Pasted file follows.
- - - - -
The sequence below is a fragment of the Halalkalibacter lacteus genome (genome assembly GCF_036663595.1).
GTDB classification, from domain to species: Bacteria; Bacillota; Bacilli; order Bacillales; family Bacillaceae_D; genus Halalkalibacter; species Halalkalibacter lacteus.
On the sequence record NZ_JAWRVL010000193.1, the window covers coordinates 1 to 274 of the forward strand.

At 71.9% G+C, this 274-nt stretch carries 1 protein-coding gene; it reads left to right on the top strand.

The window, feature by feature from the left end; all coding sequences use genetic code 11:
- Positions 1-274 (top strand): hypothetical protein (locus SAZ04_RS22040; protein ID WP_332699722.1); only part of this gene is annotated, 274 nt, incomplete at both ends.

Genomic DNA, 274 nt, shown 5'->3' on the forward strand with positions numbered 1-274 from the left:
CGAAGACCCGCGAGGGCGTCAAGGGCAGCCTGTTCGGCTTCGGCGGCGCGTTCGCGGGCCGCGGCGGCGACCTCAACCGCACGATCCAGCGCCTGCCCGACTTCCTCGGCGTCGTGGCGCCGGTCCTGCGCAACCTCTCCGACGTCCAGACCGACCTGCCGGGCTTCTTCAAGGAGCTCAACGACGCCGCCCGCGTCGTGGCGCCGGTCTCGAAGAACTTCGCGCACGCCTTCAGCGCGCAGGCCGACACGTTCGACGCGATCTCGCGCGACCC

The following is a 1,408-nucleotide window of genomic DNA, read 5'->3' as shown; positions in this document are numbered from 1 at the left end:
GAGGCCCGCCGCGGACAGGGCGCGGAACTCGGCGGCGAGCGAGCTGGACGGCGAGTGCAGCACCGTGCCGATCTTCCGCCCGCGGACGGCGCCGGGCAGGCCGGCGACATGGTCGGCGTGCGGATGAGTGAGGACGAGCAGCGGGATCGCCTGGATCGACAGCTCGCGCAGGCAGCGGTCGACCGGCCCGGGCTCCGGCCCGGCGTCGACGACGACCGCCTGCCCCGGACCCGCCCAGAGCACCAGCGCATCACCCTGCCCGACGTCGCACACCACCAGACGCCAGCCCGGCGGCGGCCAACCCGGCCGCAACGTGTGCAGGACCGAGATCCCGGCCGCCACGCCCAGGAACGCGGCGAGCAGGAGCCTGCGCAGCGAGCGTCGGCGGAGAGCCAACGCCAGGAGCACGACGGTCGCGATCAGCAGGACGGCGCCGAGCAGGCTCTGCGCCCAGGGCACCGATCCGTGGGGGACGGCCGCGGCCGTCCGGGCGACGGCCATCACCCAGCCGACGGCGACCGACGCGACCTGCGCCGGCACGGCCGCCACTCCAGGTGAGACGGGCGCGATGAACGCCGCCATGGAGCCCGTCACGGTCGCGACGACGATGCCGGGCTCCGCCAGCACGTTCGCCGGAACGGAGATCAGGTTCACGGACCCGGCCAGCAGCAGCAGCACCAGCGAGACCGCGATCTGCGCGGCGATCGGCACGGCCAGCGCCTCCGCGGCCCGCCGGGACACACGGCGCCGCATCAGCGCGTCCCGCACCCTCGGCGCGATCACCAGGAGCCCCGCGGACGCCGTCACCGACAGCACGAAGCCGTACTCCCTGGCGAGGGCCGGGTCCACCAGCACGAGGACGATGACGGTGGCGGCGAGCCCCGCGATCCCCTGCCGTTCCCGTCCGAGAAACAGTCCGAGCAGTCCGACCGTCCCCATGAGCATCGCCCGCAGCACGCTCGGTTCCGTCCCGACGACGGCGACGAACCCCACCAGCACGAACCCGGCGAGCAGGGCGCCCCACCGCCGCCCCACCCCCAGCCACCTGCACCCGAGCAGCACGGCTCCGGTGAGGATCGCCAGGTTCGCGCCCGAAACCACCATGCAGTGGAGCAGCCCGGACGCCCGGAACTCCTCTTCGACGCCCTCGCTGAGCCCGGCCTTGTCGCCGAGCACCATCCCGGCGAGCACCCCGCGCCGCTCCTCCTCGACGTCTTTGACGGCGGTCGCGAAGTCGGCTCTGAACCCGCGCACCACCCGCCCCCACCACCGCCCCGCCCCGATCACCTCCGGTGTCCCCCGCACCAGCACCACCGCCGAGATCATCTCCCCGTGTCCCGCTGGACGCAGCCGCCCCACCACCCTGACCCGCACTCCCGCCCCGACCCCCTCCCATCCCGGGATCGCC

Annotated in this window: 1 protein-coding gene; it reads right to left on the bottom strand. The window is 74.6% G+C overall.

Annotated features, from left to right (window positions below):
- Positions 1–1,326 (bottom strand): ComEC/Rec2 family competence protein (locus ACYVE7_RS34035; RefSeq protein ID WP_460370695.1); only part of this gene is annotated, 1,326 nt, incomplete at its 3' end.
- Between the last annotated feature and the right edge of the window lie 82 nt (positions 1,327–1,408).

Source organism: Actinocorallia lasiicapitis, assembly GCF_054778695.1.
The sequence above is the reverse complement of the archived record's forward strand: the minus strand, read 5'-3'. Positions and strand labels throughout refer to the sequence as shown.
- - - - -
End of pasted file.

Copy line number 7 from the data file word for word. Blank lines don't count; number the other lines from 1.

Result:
Genomic DNA, 274 nt, shown 5'->3' on the forward strand with positions numbered 1-274 from the left: